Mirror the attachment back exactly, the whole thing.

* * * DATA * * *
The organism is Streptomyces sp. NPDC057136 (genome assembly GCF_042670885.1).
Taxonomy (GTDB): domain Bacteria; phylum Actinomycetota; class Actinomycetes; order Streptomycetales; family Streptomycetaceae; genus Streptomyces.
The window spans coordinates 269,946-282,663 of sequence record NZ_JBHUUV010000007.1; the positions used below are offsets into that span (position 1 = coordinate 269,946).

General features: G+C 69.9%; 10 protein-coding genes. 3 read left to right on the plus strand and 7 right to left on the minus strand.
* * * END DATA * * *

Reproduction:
The organism is Streptomyces sp. NPDC057136 (genome assembly GCF_042670885.1).
Taxonomy (GTDB): domain Bacteria; phylum Actinomycetota; class Actinomycetes; order Streptomycetales; family Streptomycetaceae; genus Streptomyces.
The window spans coordinates 269,946-282,663 of sequence record NZ_JBHUUV010000007.1; the positions used below are offsets into that span (position 1 = coordinate 269,946).

General features: G+C 69.9%; 10 protein-coding genes. 3 read left to right on the plus strand and 7 right to left on the minus strand.